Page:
6 February 2008 – The South Africa government, despite the desperate lack of electricity in the country, is pursuing a scheme to lure investors to South Africa with the promise of cheap electricity.
According to a news report published in the Business Day newspaper, consumers will "subsidise cheaper power for beneficiaries of the scheme through higher tariffs, and will also be rationed to free up supply for new users.
"The commitment to reallocate power is probably an attempt to reassure new investors that they will get electricity but it also seems to be a scramble to prevent Eskom from paying penalties to investors for breach of contract," the report continued.
The minister of minerals and energy, Buyelwa Sonjica confirmed at the launch of the national energy efficiency campaign, that the government would continue with "the developmental electricity pricing (DEPP)", saying South Africa needed to attract investors.
The minister estimated that 5 669MW could be saved by household consumers and that state has set a savings target of between 15% – 20% for domestic and industrial consumers.
Failure by domestic customers to comply with efficiency measures would incur penalties from 2009 said Nelisiwe Magubane, department of minerals and energy deputy director-general for electricity and nuclear power. Industrial and corporate users may face immediate penalties if their usage exceeds a pre-determined target. This pre-determined target is based on an average consumption figure over the last 12 months.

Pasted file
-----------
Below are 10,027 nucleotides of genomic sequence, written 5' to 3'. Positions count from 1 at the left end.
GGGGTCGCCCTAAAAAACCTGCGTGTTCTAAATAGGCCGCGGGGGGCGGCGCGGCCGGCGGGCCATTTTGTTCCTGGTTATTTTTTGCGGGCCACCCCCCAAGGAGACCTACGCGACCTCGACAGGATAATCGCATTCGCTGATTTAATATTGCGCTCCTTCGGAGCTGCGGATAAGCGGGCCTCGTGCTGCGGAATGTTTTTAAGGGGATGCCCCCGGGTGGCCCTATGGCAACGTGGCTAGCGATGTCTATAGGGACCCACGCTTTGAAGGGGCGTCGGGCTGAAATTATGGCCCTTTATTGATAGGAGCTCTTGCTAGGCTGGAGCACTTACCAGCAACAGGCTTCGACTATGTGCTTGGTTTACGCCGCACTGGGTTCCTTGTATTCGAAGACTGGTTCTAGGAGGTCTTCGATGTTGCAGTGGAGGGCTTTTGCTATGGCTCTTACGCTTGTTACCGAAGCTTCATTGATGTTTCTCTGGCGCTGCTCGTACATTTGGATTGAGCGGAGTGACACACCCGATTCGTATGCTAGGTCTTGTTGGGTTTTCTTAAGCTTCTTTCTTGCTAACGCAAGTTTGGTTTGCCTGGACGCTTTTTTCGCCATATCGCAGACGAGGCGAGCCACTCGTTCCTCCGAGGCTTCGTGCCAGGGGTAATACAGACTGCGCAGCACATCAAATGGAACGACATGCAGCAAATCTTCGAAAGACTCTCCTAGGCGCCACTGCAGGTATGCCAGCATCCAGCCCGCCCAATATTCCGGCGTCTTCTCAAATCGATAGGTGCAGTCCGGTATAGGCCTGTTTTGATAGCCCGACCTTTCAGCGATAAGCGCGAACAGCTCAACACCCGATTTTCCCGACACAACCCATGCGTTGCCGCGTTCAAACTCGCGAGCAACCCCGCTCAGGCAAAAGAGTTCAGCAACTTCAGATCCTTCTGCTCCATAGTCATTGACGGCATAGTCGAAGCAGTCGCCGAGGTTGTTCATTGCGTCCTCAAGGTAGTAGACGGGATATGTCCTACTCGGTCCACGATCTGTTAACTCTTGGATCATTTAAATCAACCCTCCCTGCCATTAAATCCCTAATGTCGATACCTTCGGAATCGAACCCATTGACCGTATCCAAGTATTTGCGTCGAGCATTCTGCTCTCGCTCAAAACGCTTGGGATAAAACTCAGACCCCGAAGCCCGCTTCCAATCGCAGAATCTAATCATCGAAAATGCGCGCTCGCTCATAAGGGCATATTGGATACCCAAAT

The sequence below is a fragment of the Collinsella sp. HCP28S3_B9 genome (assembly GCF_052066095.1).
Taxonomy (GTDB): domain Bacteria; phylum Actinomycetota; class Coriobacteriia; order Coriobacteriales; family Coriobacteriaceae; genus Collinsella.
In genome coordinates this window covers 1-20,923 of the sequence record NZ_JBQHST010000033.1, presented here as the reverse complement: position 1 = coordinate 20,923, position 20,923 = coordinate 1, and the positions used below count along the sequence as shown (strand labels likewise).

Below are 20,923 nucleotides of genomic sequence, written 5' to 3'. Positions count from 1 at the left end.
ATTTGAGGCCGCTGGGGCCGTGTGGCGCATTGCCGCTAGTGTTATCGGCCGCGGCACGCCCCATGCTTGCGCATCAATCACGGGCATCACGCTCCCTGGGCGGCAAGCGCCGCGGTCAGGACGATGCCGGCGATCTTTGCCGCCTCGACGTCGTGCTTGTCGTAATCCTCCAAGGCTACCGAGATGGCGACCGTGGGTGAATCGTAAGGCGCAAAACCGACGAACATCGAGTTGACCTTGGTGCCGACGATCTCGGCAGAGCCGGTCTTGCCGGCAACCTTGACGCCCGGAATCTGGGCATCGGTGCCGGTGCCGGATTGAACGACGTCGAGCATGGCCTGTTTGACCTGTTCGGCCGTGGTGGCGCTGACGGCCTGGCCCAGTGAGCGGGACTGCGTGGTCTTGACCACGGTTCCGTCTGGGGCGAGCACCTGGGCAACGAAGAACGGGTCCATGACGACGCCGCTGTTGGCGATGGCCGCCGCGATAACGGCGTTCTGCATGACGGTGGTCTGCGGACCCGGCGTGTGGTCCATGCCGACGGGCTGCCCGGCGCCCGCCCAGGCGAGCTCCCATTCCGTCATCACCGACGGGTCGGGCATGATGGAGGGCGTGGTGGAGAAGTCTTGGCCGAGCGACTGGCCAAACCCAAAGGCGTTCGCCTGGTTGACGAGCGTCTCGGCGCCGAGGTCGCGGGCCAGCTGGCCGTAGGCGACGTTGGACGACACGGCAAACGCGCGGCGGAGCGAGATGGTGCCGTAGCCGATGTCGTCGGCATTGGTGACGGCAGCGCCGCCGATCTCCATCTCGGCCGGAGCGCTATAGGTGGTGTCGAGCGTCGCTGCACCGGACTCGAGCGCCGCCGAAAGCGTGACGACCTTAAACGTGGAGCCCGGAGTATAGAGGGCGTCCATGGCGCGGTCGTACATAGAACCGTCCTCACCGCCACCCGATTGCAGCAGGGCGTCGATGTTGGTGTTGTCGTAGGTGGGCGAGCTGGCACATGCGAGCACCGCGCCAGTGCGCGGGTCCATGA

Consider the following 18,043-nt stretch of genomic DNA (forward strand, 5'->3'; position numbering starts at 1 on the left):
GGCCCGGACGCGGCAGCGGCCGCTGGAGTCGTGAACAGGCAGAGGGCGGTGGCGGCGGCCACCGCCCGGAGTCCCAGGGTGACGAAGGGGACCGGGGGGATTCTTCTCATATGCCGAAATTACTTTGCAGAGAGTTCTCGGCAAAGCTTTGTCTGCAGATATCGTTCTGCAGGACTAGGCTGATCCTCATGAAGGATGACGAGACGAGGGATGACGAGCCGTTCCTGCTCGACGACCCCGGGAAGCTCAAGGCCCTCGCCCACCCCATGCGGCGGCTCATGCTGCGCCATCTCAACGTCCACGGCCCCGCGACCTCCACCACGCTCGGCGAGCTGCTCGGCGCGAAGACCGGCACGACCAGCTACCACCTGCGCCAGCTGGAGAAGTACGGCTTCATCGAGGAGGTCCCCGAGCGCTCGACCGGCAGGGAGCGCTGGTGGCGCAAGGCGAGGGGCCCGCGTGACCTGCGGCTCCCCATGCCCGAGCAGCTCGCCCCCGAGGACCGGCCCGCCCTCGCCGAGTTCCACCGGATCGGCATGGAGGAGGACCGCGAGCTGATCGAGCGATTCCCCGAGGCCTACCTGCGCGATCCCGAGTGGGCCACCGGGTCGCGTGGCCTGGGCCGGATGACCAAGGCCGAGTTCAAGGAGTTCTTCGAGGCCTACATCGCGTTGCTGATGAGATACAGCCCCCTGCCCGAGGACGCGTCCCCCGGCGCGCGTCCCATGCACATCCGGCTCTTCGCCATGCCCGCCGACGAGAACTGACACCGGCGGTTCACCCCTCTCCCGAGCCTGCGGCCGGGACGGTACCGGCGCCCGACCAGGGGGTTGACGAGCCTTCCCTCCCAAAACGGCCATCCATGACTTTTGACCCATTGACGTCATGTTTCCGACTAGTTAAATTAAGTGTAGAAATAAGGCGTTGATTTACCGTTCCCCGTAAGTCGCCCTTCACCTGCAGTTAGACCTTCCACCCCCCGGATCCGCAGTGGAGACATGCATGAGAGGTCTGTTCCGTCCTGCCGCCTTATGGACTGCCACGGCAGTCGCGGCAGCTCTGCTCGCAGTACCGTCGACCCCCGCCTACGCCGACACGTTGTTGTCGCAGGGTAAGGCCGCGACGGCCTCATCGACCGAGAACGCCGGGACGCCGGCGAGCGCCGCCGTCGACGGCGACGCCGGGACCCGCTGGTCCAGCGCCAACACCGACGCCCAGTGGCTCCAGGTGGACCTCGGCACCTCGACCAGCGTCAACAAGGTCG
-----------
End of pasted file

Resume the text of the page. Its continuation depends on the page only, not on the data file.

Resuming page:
Any energy saved through rationing will be passed on to new investors under the DEPP, she said.
Rates under the DEPP are thought to be lower than those being paid by existing industrial consumers. Alcan Rio Tinto have recently benefited from the promise of cheaper electricity with their planned development at the Coega industrial development zone.
DEPP does however mean that the government is promoting South Africa as an investment destination with cheap power, even as current supplies become more and more scarce.
According to economist, Matthew Stern, DEPP is an insult to consumers "because they were expected to pay more for power and use less of it while the state refused to divulge pricing agreements with preferred consumers."
Nimrod Zalk of the department of trade and industry said the department was awaiting clarification on the status of DEPP from the department of public enterprises. However, he said that contractual commitments would not all the programme to be revisited "retrospectively".